Post by Jenny
Last year, I spent the Fourth of July at a family reunion in Topeka, Kansas. Say what you will about eastern Kansas in July, but it’s a firework lover’s paradise. As far as I can tell, everything is legal. My sons went to the firework stands with their (much older) cousins and came back with enormous smiles and pyrotechnics the size of car batteries. Like shoes and cars, fireworks have names, and these ranged from the regionally appropriate (“Topeka Twister”) to the unimaginative (“Wow!”) to the inexplicable (“Who’s Yo Daddy?”).
A steady rain fell all day on the Fourth, but at sunset, the firework gods smiled on us, and the clouds parted. My family and I walked to the neighborhood park, where two of the more responsible adults among us set about burning up the equivalent of a month’s worth of grocery money.
There’s something special about the moment a fuse ignites. I love not knowing exactly what will happen. Will it bring a sparkling shower of multicolored light or a series of banshee shrieks? Will it be a bright, intense burn or a softer, more gradual glow? And what might a “Who’s Yo Daddy?” look like?
The phrase “light a fuse” means to get something started, to awaken, to excite. I realized as I watched the fireworks that I have not felt that crackling-fuse energy in my writing for a while now. I’ve been in turtle mode—working at a slow, steady pace, doing what needs to be done…and not having much fun in the process. It’s been a long time since I had a day when I was either sitting at my computer writing or counting the minutes until I could get back to it.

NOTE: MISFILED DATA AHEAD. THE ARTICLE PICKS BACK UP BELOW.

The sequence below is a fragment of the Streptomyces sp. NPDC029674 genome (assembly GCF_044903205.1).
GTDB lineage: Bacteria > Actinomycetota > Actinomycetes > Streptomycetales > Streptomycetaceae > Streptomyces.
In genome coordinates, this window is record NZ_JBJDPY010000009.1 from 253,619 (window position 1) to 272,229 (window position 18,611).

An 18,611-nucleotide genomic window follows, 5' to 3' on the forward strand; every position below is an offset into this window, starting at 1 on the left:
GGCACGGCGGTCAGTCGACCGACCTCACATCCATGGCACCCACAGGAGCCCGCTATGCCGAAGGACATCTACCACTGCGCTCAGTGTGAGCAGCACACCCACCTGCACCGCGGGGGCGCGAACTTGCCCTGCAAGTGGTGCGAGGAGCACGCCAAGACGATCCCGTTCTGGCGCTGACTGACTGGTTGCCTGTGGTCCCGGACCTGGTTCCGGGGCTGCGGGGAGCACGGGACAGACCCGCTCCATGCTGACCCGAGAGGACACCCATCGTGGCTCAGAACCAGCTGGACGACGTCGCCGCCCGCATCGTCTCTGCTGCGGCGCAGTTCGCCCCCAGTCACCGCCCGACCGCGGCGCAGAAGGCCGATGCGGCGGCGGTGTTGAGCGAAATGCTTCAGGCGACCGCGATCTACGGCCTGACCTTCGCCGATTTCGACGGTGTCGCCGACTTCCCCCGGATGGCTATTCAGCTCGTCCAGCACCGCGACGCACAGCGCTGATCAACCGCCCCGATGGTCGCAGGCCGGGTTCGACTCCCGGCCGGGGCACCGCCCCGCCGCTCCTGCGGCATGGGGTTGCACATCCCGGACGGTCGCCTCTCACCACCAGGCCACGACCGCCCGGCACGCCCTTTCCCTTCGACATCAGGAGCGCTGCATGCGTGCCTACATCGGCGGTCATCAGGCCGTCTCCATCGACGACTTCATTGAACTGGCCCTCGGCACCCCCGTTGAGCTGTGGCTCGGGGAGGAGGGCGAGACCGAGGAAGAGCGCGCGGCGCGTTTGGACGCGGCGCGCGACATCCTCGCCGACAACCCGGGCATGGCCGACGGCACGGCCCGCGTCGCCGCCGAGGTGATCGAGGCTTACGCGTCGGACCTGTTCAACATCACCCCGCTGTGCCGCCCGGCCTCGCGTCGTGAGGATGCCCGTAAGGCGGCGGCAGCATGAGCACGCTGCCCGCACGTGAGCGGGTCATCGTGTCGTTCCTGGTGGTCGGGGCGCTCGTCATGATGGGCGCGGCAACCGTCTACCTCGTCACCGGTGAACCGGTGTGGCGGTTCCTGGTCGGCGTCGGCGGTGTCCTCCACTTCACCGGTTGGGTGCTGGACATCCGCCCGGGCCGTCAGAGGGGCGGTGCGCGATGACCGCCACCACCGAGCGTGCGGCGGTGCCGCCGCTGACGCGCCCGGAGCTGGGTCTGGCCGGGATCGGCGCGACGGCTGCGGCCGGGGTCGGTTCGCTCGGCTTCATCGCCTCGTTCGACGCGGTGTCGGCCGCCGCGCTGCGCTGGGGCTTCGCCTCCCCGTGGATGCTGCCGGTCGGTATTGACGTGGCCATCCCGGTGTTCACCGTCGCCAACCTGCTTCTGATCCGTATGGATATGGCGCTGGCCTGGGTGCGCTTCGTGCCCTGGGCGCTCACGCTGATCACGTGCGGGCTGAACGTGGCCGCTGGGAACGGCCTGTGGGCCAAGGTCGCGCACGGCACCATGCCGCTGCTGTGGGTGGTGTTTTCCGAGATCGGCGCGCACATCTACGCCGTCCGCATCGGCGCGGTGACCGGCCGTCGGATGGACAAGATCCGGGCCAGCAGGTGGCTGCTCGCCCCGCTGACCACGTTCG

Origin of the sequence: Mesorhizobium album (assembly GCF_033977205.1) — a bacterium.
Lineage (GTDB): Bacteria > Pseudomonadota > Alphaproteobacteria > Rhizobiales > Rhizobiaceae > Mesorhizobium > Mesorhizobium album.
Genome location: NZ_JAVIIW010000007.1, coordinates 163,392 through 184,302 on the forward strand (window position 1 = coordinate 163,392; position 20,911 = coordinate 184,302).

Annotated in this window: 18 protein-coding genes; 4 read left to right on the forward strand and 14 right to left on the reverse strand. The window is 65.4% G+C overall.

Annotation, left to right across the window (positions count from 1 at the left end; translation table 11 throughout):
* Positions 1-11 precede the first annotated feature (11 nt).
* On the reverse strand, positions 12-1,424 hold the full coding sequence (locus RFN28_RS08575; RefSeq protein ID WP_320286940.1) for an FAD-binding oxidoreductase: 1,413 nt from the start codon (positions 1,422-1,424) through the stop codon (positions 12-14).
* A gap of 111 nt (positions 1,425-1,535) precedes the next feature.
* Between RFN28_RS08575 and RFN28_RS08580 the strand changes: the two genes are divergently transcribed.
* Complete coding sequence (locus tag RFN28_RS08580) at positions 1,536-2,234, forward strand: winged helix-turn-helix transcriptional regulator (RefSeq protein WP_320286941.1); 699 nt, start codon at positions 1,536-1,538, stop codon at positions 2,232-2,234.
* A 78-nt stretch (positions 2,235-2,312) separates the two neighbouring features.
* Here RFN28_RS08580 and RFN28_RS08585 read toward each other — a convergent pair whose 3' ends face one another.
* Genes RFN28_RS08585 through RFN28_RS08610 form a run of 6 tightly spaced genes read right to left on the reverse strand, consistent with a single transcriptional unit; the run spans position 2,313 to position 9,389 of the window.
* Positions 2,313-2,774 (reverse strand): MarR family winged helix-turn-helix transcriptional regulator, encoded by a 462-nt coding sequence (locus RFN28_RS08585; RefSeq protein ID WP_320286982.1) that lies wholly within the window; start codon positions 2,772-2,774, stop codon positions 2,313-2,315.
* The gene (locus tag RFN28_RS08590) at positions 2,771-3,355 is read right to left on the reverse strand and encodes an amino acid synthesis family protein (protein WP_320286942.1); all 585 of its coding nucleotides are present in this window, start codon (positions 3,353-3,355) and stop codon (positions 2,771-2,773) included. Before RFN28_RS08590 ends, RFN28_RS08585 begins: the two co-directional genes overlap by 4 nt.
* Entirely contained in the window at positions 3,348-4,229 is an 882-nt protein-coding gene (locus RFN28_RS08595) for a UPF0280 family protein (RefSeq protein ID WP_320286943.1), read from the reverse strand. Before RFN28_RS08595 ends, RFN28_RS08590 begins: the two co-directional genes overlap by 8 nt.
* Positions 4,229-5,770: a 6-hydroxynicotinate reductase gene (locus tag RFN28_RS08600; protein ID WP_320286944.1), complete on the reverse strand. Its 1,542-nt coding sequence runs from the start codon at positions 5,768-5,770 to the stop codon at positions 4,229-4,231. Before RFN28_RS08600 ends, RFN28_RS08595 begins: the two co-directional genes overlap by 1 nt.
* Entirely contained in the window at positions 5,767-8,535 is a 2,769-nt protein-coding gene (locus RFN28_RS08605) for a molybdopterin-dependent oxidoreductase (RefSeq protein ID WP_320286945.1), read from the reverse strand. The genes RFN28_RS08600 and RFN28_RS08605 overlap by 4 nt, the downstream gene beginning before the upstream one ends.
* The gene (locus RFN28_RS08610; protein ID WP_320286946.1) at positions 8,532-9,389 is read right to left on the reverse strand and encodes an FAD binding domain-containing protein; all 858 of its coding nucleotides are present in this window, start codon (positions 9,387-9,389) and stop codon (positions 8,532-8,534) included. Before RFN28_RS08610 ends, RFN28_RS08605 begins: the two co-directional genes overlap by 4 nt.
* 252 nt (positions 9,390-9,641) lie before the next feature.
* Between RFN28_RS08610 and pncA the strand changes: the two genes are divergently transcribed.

Fortunately, there is a cure for my lack of spark, one so obvious you’ve probably already identified it: write. Anything. It doesn’t have to be the world’s next great novel. I don’t have to know the end result before I begin. All I need to do is put a match to the writing fuse and see what happens. I can even revisit something that’s been resting for a while. Unlike old fireworks, old projects often retain a great deal of energy just waiting to be rekindled. And if I am completely stuck, I can turn to the internet for hundreds of writing prompts and other assorted inspirations.
Does your writing ever lose its spark? How do you get it back?